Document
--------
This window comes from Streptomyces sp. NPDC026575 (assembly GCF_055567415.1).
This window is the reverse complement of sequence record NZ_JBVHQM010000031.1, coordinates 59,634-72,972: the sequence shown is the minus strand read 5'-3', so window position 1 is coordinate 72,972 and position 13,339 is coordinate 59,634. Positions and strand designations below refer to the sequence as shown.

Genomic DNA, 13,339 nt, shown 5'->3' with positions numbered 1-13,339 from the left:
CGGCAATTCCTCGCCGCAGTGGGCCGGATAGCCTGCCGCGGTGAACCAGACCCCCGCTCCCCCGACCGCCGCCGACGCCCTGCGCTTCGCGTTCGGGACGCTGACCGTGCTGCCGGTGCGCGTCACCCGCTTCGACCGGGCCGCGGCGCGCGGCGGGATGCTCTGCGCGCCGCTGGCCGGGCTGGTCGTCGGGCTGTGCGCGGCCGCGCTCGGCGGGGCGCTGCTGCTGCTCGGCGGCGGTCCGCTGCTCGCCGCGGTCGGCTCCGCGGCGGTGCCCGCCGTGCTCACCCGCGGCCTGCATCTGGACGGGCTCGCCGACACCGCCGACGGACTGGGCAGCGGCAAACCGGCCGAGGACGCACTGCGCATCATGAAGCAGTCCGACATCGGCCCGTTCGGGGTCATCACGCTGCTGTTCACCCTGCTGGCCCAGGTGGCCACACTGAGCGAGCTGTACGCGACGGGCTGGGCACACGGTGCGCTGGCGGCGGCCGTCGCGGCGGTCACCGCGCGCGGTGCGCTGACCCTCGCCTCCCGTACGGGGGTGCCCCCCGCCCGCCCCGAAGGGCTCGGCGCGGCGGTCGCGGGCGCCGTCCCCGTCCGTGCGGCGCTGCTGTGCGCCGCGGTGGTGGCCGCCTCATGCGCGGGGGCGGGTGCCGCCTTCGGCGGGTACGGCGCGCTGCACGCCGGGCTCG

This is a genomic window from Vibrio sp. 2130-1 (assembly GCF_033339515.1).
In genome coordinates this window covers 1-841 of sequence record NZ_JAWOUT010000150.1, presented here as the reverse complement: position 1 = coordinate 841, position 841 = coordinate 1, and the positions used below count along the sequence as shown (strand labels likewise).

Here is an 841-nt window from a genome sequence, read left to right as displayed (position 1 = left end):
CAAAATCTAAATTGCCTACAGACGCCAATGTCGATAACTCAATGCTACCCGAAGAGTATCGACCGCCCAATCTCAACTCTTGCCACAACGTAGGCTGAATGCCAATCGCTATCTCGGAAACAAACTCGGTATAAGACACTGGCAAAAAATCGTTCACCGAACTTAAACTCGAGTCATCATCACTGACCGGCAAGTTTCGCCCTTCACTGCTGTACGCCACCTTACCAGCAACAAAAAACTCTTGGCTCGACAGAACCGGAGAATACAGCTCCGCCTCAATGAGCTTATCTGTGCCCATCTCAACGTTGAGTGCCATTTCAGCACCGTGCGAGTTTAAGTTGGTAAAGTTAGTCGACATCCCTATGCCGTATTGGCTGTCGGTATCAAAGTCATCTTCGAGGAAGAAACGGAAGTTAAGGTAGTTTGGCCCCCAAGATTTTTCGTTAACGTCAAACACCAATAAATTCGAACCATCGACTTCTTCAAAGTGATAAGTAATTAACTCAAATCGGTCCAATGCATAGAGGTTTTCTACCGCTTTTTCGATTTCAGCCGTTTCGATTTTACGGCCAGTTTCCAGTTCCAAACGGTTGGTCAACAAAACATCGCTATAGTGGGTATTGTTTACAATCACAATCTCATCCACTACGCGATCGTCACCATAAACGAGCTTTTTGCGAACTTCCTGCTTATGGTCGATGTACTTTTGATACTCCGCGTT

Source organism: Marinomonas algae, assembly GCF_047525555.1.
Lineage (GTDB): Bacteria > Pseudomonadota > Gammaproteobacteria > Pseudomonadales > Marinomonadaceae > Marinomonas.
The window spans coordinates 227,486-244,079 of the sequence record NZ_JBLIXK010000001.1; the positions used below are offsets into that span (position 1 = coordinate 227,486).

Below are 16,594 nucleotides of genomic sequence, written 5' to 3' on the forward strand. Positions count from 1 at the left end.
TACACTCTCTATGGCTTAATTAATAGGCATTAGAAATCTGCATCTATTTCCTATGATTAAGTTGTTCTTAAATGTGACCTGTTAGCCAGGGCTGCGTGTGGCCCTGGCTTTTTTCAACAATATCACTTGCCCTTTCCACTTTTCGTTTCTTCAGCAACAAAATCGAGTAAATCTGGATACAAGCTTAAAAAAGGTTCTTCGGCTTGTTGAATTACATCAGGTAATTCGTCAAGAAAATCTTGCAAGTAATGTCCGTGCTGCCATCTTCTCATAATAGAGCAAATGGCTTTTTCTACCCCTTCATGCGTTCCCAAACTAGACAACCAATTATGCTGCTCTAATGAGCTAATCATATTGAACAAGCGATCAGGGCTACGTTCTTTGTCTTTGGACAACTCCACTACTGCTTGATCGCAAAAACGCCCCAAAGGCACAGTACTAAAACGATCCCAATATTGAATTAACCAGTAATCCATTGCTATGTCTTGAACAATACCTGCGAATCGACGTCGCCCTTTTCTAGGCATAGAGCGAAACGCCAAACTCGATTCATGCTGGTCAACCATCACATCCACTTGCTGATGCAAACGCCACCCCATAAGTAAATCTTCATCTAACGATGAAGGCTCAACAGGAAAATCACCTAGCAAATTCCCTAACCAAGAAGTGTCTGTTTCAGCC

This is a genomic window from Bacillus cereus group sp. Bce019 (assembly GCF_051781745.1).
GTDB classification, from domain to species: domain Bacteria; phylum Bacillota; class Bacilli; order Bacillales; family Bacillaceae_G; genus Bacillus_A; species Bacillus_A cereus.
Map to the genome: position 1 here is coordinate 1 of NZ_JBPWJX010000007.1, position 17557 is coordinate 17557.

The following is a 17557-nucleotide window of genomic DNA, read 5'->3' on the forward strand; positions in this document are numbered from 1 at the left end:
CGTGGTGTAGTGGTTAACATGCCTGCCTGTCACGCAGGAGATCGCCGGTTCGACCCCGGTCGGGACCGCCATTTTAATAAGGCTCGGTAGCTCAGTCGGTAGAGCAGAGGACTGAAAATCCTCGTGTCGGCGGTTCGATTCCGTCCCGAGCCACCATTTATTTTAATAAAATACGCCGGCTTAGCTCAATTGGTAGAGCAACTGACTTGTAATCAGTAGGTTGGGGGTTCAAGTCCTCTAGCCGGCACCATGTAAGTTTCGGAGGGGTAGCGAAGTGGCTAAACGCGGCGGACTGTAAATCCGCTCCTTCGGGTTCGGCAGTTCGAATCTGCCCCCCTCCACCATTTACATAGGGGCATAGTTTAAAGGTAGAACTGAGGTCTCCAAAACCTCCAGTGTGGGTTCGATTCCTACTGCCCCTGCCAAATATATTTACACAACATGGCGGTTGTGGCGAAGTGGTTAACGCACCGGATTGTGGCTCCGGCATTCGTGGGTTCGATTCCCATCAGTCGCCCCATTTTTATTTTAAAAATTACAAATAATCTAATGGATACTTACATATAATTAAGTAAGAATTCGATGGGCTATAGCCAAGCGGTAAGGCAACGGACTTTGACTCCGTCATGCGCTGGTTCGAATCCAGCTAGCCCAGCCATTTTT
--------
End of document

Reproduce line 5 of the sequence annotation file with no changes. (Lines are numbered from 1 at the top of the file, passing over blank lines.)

This is a genomic window from Vibrio sp. 2130-1 (assembly GCF_033339515.1).